In recent years the trade van market has changed dramatically with the introduction of European style cargo vans in both full-sized and compact models.
Today there are a myriad of models with multiple wheelbases and styles to choose from. And while there are no significant new models for 2017, manufacturers continue to upgrade and offer more options to their existing models. And then there’s an interesting concept vehicle from Toyota, but more on that later.
Ford introduced its European style full-sized Transit work van in 2014. Built at the company’s Kansas City plant, over 100,000 are sold each year. It returns for 2017 in 64 different configurations, up from 58 in 2016. These include two wheelbases and three roof heights and include both standard cargo vans and cab/chassis units, allowing the contractor significant flexibility in having the van tailored to their needs.
One new configuration should appeal to contractors that need to carry a lot of weight – metal pipe and fittings, threading machines, etc. The heavy-duty Transit 350 is now available in a regular wheelbase version – with single rear wheels and a 9,500 lb. GVWR.
As well, the 3.7-litre engine is now standard on dual rear wheel van models, allowing easy conversion to compressed natural gas (CNG) and liquid propane gas (LPG) operation.
New heated seats in cloth or leather should appeal to contractors in colder regions. And for a touch of style, easy-to-clean aluminum wheels are now available.
The standard engine is a 3.7-litre V-6 operating through a six-speed automatic transmission and rear-wheel drive. Other options include a 3.5-litre five-cylinder turbo diesel or 3.5-litre EcoBoost gas engine.
On the compact Transit Connect commercial van, Ford’s SYNC 3 communication system with 6.5” touch screen and navigation is now standard. It features quicker operation, more conversational voice recognition and a smartphone-like touch screen.
Reverse sensing, automatic headlamps, roof rails and a six-way power drivers seat are now standard for Titanium and XLT trim levels.
The long-lived Ford E-Series (Econoline) van lives on in stripped chassis and cutaway version for contractors that need a cube van. The main upgrade for 2017 is the availability of the 6.2-litre V-8 engine from the Ford F-Series Super Duty trucks.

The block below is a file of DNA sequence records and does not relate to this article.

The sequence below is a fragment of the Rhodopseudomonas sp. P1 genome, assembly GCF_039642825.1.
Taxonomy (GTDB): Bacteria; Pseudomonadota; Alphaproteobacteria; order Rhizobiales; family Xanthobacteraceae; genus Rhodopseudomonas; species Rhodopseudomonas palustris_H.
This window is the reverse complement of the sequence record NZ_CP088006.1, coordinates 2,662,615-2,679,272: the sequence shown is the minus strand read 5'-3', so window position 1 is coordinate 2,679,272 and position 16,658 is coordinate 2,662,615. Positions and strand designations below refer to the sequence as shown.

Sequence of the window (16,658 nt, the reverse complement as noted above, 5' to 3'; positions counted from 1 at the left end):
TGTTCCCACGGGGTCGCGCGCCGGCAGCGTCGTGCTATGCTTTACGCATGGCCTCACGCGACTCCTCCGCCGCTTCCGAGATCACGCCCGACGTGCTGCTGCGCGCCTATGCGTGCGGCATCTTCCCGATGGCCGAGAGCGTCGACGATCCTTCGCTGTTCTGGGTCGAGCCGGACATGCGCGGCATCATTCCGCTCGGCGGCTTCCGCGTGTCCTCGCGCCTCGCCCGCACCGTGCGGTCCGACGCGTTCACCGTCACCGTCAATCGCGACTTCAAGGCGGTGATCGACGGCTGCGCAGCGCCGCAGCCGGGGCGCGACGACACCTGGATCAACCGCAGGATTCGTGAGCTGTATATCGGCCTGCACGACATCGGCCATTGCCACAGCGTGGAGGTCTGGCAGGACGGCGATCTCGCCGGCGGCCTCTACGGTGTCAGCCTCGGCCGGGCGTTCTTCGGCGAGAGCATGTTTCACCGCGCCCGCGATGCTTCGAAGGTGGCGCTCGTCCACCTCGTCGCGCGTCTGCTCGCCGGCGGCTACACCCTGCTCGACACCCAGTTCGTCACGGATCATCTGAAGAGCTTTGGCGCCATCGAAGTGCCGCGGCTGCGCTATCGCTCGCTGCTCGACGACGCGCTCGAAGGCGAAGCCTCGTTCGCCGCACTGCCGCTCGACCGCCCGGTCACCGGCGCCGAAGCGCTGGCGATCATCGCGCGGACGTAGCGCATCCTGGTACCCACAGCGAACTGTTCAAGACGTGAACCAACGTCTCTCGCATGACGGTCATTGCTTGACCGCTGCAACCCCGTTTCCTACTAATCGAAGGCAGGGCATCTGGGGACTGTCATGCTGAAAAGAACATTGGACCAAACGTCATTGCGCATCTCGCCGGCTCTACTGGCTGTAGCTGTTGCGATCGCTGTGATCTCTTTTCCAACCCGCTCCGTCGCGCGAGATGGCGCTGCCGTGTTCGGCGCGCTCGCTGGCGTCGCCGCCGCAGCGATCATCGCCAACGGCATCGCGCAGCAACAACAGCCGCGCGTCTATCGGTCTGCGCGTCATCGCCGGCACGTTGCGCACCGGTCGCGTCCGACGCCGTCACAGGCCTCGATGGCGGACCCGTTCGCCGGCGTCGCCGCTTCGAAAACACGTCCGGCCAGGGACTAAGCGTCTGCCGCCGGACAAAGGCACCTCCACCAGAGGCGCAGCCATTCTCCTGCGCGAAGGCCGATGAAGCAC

The Ram Commercial ProMaster from Fiat Chrysler Amercia (FCA) is unique among full-sized vans as the only front-wheel-drive model. This has a number of advantages, not least of which is a lower floor height that makes loading and unloading heavy equipment and supplies easier. Vertical sidewalls make the ProMaster easy to upfit. Front-wheel-drive also offers better traction in some conditions and a tighter turning radius.
It is available in 118, 136 and 159-inch wheelbases, low and high roof versions and four body lengths, as well as a cab/chassis/cutaway version. Engine choices consist of the 3.6 litre Pentastar V-6 coupled to a six-speed automatic transmission or the 3.0 litre four-cylinder EcoDiesel I-4 engine with an “electronically controlled Dual Active Drive six-speed automated manual” transmission.
Payload capacity is up to 5,160 lbs. and towing capacity is up to 5,100 lbs.
For 2017, the electronic parking brake is standard on diesel models and all models are now available with Uconnect 3.0 electronic communications and entertainment system.
A Chrysler 2.4-litre Tigershark four cylinder engine is mated to a nine-speed automatic transmission to achieve 29 miles per gallon (12.3km/litre) on the highway and 21 mpg (8.9 km/litre) around town.
Payload is 1,883 lbs. with a cargo volume of 131.7 sq. ft. A cargo floor length of 87.2” is just a little too short to lay a sheet of plywood flat. Vertical sides help the installation of shelving, but sliding doors on both sides will prove a hindrance. Rear barn style doors are split 60/40.
Mercedes-Benz Canada made a big splash last year with the introduction of its mid-sized Metris model. Roughly the same size as the much-missed GM Safari and Astro vans, it filled a major hole in the market.
The Metris is back for 2017 with a number of upgrades including alloy wheels, blind spot assist as a stand-alone option, upgraded mirrors, and a number of new accessories, including a five-piece chrome grill for contractors seeking a sharp looking van.